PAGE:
CWI sections in a number of countries play a key role in attempting to organise students and young people in fighting against this situation.

In England and Wales, Socialist Party (CWI, England and Wales) and Socialist Students activists play a leading role in the Youth Fight for Jobs campaign – which aims to organise young people in fighting against mass unemployment, for real jobs, free education and a decent future.

In a number of countries, students and young people have given an example to the wider working class by taking militant action against the capitalist economic crisis.

The mass protest and occupation movements which have shaken Germany, Austria, Greece, Italy, Spain and France recently, show the way forward. In France, the courageous school students’ struggle managed to force the government and education minister Xavier Darkos to delay its planned attacks.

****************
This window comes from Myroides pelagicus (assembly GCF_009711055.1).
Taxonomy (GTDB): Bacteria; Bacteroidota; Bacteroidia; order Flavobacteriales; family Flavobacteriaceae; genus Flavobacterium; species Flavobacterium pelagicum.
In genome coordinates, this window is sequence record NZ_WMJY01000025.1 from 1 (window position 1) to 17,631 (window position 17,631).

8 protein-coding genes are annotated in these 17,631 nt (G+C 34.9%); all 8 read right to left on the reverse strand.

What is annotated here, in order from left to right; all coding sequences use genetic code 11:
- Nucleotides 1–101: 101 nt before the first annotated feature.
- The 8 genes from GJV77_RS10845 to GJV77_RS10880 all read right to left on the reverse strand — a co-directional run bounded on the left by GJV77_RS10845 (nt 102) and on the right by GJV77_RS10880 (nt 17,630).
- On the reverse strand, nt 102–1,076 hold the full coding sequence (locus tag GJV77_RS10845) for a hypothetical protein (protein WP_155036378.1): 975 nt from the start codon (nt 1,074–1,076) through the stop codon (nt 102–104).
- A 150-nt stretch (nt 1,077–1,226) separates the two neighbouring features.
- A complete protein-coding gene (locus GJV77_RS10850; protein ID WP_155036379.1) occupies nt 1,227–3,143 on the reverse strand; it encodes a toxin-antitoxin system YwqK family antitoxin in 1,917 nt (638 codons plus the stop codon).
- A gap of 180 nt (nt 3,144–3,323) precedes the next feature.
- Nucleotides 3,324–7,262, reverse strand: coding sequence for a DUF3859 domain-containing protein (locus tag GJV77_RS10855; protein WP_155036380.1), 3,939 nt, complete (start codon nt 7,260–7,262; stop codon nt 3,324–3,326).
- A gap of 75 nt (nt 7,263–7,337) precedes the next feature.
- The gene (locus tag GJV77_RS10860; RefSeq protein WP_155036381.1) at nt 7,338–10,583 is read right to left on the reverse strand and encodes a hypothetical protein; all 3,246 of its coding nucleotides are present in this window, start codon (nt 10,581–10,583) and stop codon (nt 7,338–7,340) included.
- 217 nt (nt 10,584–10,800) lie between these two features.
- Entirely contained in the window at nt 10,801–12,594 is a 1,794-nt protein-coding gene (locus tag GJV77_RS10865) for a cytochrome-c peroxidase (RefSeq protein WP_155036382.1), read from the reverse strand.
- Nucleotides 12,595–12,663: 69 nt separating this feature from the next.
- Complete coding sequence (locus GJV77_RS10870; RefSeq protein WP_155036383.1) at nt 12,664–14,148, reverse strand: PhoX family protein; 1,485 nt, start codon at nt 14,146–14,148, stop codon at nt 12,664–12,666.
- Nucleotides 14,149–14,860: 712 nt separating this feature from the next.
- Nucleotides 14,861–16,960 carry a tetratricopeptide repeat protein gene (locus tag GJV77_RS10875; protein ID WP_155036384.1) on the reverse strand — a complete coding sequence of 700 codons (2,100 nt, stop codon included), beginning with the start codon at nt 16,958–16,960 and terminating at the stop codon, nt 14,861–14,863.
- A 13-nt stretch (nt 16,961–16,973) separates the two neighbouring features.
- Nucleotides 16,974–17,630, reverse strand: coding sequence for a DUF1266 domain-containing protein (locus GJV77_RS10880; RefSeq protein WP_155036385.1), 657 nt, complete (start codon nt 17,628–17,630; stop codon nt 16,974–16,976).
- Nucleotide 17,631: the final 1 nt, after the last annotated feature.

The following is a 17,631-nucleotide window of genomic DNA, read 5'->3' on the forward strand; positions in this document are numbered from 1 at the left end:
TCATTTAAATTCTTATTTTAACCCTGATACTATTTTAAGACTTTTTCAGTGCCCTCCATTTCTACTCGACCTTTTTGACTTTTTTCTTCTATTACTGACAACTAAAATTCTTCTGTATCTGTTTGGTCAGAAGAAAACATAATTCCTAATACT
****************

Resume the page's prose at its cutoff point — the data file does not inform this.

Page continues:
Thus, in recent years, the Bologna process and its consequences have led to the most powerful student protests in a long time. Lecture rooms were occupied, roads and train stations blocked, mass demonstrations carried out and much more. Unfortunately, there was a lack of a clear political programme of the movement and a linking up of the struggles internationally.

Along with the protests against the Bologna summit in Vienna and Budapest, there will also be a counter-summit in Vienna. The joint demonstrations and blockades against the “ten-year anniversary celebration” should be extensively built for by the protest movement. Trade union representatives and other political activists have been invited.